In contrast to the ffERG, the focal macular (fm)ERG allows examination of the retinal function only within the macular area. In eyes with diabetic macular edema, Terasaki et al. 20 demonstrated a correlation between the functional changes detected by fmERG and foveal thickness. So far, however, little is known about macular function examined by fmERG in eyes with CRVO. We hypothesized that fmERG would enable us to evaluate more effectively the macular function in eyes with ME secondary to CRVO. In the study described herein, we examined the correlation of fmERG with other biological parameters in eyes with ME secondary to CRVO, to evaluate the usefulness of fmERG, especially PhNR and better define macular function in these eyes. 
Patients and Methods
This prospective study consisted of 24 patients with ME secondary to untreated unilateral CRVO who were examined at Kyoto University Hospital between May 2009 and August 2010. Patients with co-existing ocular disease (i.e., epiretinal membrane, glaucoma, proliferative diabetic retinopathy, or senile cataract) that resulted in poor quality OCT images and fmERG in either eye were excluded from the present study. Eyes with hemi-CRVO were also excluded from the present study. The diagnosis of CRVO was based on the fundus examination and fluorescein angiography findings of two retina specialists (AT, TM). At the initial visit, after the medical history was obtained, each patient had a complete examination, including best corrected VA measurement, slit lamp biomicroscopy, indirect fundus ophthalmoscopy, fluorescein angiography, OCT, microperimetry, and fmERG.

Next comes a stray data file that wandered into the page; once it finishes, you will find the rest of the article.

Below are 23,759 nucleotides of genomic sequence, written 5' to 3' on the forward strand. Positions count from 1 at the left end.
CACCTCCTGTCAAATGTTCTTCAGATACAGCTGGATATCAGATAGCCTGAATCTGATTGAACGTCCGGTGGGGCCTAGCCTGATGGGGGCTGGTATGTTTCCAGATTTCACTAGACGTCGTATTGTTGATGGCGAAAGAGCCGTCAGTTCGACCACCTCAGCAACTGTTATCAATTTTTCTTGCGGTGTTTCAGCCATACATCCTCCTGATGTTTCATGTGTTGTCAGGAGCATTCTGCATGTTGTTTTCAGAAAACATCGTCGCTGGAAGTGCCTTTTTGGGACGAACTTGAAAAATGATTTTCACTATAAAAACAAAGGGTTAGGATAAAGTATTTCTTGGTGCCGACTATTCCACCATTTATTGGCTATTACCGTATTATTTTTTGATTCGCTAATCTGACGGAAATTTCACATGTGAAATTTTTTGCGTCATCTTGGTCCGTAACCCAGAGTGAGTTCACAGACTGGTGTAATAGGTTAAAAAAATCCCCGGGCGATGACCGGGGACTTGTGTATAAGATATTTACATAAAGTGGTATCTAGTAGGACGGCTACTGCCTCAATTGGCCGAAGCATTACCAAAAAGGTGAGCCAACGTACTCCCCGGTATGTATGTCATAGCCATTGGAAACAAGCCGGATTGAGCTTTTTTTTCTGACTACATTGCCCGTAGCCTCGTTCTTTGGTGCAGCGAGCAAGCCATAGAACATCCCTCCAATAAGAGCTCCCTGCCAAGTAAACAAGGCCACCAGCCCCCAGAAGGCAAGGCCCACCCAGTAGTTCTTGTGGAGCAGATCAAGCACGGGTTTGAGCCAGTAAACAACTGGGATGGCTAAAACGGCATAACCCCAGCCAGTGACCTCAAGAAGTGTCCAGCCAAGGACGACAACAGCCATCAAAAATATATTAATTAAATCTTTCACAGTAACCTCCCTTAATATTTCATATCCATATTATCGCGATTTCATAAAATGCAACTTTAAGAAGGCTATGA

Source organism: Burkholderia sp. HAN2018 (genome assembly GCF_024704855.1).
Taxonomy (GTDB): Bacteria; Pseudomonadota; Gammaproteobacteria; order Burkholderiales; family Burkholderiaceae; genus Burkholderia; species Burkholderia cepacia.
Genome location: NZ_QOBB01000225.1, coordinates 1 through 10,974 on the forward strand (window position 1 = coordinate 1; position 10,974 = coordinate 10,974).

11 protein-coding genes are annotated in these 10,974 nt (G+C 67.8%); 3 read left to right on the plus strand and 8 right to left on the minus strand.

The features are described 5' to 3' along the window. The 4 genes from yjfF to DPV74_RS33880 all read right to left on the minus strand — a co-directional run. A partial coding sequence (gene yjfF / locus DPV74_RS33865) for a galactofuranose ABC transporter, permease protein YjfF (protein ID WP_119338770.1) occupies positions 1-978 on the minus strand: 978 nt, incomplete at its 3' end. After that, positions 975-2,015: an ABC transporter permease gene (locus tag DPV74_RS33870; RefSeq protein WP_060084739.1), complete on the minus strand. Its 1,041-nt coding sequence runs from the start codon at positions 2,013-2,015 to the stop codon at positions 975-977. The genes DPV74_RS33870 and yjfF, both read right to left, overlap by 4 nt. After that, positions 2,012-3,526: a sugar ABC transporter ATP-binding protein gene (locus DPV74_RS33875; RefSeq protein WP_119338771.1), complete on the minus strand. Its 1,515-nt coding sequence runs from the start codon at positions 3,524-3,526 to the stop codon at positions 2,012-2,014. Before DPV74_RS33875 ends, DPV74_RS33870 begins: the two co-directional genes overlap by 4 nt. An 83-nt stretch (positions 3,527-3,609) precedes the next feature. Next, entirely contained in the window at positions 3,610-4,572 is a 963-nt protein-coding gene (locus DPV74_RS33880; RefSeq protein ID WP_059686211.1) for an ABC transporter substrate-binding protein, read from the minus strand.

Best corrected VA was measured with a Landolt chart and was converted to logarithm of the minimum angle of resolution (logMAR). Fluorescein angiography was performed on each patient with a confocal laser scanning system (HRA-2; Heidelberg Engineering, Heidelberg, Germany). Eyes with CRVO were judged to be ischemic when initial fluorescein angiography revealed more than 10 disc areas of nonperfusion. All patients were examined by spectral domain-optical coherence tomography (Spectralis OCT; Heidelberg Engineering). Using these images obtained at the initial visit, we performed three measurements in the fovea, including the center point thickness (CPT), height of the retinal detachment (HRD), and sensory retinal thickness (SRT). CPT was defined as the distance between the internal limiting membrane and the retinal pigment epithelium (RPE) at the center of the fovea; HRD was defined as the distance between the RPE and the bottom of the detached neurosensory retina just beneath the fovea. SRT was calculated by subtracting the HRD from the CPT.